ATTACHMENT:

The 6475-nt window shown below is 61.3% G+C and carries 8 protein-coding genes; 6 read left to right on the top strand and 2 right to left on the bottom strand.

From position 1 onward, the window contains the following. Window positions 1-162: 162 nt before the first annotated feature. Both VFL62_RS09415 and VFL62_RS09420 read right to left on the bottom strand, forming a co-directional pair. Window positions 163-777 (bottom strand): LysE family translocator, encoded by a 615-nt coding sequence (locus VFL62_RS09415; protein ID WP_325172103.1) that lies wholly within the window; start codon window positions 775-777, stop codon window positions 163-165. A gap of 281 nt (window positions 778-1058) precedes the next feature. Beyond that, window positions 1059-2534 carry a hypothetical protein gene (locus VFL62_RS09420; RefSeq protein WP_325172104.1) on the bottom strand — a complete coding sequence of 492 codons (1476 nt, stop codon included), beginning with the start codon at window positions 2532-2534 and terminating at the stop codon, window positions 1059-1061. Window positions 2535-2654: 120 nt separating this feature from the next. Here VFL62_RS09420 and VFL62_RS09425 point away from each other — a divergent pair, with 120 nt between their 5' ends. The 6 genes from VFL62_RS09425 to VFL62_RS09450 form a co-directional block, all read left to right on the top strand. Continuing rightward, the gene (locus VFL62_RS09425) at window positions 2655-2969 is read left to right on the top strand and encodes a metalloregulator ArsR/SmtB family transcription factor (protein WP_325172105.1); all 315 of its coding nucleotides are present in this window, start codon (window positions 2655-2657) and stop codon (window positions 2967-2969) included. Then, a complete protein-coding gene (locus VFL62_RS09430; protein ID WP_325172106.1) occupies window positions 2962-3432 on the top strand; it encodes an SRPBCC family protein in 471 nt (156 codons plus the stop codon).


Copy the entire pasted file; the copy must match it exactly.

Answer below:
The 6475-nt window shown below is 61.3% G+C and carries 8 protein-coding genes; 6 read left to right on the top strand and 2 right to left on the bottom strand.

From position 1 onward, the window contains the following. Window positions 1-162: 162 nt before the first annotated feature. Both VFL62_RS09415 and VFL62_RS09420 read right to left on the bottom strand, forming a co-directional pair. Window positions 163-777 (bottom strand): LysE family translocator, encoded by a 615-nt coding sequence (locus VFL62_RS09415; protein ID WP_325172103.1) that lies wholly within the window; start codon window positions 775-777, stop codon window positions 163-165. A gap of 281 nt (window positions 778-1058) precedes the next feature. Beyond that, window positions 1059-2534 carry a hypothetical protein gene (locus VFL62_RS09420; RefSeq protein WP_325172104.1) on the bottom strand — a complete coding sequence of 492 codons (1476 nt, stop codon included), beginning with the start codon at window positions 2532-2534 and terminating at the stop codon, window positions 1059-1061. Window positions 2535-2654: 120 nt separating this feature from the next. Here VFL62_RS09420 and VFL62_RS09425 point away from each other — a divergent pair, with 120 nt between their 5' ends. The 6 genes from VFL62_RS09425 to VFL62_RS09450 form a co-directional block, all read left to right on the top strand. Continuing rightward, the gene (locus VFL62_RS09425) at window positions 2655-2969 is read left to right on the top strand and encodes a metalloregulator ArsR/SmtB family transcription factor (protein WP_325172105.1); all 315 of its coding nucleotides are present in this window, start codon (window positions 2655-2657) and stop codon (window positions 2967-2969) included. Then, a complete protein-coding gene (locus VFL62_RS09430; protein ID WP_325172106.1) occupies window positions 2962-3432 on the top strand; it encodes an SRPBCC family protein in 471 nt (156 codons plus the stop codon).